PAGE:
We live in hope of finishing the work we started twenty-five years ago by the boy and girl, each in their own way searching for truth, justice and freedom, and god. And the boy thinking on where other minds stopped, found the truth, worked out the abstract truths of nature and god, linked up the so far separate facts, to a continuous whole, and the two got the work written out in the rough. Now it is a matter of time only to get this into shape. And time, when one has to work for a mere existence is hard to make, hence the need for help.

I have gone into the story of our lives to show you the kind of help we need. A boy can be one of the family, for given the right idea the “idle” classes can turn to honest work and find in it only genuine pleasure. We are really farmers by necessity, for originally we just made this place for a home where we would be free from interference and could work. And as my husband’s small pension is not sufficient to keep us now (my dad used to help us and took the greatest interest in our work) we have to make enough to get by with.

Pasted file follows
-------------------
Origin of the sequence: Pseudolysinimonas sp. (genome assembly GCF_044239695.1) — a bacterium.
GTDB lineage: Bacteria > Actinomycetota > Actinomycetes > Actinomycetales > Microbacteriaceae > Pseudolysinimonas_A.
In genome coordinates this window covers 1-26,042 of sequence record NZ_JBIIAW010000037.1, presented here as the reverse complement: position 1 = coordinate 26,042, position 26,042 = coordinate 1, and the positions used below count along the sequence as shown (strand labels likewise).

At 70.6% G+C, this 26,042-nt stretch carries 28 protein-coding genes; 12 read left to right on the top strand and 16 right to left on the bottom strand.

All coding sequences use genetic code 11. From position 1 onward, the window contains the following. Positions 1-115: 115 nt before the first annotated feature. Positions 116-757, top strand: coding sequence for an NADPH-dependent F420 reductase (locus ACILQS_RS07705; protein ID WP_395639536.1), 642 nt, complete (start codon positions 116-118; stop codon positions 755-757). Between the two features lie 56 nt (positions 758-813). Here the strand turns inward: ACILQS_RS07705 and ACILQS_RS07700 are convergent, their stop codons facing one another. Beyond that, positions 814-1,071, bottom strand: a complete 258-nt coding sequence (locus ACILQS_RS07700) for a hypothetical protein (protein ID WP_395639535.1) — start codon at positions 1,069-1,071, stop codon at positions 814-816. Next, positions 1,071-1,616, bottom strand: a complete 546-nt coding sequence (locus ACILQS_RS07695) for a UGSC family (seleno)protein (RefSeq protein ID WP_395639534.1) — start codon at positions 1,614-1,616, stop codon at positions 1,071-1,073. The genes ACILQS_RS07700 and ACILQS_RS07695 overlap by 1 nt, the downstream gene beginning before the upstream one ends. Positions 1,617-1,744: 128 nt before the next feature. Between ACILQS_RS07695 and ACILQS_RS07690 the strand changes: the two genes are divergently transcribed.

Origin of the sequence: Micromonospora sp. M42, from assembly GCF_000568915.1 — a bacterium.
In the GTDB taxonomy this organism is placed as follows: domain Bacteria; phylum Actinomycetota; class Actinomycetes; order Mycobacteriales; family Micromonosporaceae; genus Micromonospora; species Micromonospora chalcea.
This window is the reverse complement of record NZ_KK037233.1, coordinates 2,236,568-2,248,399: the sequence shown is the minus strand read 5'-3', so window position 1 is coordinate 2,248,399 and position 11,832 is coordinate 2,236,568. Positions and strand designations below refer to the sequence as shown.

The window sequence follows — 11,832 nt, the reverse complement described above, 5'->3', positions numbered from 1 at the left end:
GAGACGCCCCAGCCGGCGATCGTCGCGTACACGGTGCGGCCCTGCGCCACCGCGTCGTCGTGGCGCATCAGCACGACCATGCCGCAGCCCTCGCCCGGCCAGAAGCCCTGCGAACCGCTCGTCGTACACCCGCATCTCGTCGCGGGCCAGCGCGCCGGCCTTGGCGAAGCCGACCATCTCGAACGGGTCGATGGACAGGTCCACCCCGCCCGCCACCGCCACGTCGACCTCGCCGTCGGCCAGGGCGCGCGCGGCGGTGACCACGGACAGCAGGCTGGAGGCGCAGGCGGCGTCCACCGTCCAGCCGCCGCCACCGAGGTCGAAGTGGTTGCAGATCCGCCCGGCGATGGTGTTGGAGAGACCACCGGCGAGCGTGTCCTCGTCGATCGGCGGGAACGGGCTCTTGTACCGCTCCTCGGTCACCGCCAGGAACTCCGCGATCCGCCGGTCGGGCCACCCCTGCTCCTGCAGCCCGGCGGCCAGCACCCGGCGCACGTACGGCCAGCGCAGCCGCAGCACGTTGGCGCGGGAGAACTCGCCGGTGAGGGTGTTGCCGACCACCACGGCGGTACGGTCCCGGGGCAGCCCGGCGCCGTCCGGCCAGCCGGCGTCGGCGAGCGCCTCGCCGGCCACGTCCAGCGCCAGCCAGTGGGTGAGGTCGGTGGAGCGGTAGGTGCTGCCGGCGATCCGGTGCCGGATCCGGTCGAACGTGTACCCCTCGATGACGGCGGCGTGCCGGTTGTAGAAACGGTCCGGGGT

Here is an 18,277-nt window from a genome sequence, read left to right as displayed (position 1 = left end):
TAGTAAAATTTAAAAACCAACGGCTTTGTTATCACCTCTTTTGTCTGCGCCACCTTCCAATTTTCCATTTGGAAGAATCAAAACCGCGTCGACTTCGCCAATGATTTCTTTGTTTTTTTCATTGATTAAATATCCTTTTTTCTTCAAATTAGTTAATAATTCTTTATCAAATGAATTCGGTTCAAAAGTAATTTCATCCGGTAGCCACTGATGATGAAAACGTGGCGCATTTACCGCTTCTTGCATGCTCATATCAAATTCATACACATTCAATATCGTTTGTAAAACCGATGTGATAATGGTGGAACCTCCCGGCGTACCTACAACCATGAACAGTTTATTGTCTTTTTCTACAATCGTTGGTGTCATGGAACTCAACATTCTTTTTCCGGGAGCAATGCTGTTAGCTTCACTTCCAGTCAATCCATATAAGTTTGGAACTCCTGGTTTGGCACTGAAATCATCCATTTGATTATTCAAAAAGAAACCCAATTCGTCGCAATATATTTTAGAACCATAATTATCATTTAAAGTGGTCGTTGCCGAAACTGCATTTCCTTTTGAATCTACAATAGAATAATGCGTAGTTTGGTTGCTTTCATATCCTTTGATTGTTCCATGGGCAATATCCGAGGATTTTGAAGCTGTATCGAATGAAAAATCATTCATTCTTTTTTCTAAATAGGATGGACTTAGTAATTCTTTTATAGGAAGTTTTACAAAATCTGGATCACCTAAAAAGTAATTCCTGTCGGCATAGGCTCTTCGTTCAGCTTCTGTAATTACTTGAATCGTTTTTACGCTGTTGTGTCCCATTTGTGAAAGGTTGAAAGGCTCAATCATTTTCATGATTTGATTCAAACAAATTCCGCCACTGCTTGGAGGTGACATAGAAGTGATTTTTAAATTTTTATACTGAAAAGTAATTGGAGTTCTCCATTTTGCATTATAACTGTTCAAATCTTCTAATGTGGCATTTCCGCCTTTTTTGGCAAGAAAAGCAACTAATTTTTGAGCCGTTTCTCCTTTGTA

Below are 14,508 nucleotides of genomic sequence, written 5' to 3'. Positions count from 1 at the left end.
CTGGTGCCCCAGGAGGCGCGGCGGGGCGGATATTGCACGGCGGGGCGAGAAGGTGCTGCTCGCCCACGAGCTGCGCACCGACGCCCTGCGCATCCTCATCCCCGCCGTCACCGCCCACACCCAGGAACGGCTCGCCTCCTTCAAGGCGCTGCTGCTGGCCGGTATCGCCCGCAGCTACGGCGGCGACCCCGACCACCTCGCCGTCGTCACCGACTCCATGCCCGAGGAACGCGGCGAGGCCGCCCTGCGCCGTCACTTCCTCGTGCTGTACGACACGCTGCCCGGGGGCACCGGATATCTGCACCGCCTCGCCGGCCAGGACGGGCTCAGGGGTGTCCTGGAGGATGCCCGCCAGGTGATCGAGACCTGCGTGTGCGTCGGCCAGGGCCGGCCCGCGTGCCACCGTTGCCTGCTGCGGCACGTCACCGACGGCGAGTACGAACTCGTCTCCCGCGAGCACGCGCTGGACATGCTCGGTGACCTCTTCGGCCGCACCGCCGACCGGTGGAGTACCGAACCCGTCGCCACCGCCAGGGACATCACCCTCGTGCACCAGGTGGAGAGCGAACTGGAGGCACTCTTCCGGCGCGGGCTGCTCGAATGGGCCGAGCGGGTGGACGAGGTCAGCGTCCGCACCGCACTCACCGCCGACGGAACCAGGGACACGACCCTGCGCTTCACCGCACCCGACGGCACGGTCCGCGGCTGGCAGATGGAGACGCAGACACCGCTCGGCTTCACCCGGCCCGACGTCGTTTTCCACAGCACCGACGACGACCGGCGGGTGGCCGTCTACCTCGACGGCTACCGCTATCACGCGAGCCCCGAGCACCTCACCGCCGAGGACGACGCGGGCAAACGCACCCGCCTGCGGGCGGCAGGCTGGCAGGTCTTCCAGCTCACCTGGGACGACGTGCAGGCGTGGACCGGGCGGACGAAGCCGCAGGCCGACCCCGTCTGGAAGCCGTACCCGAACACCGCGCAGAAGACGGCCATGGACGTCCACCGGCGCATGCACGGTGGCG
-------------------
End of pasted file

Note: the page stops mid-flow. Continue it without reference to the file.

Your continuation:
My only daughter died last year. She would have been seventeen this month, a child of the woods, a born naturalist and artist, she was yet my right hand in all practical work, with the skill and energy of an old-timer, utterly unselfish, calm and brave in the face of danger. Death in connection with one so full of life seemed impossible – unreal. She died as bravely as she had lived, without the help that science and civilization might have given to dull the agony – conscious to the end she murmured “Its a hard world”. She had been sheltered from it but she knew the life of work here was hard for a child. The world is too hard for god’s children, no fit place for them to live in as it is now. A beautiful world made evil by inhumanity, by the misuse of god’s gift to men – reason. My beautiful child, a gallant fighter of life’s battle has been promoted to the freedom of the world and the sorrow and loneliness to us must be the /// /// /// towards the good for all.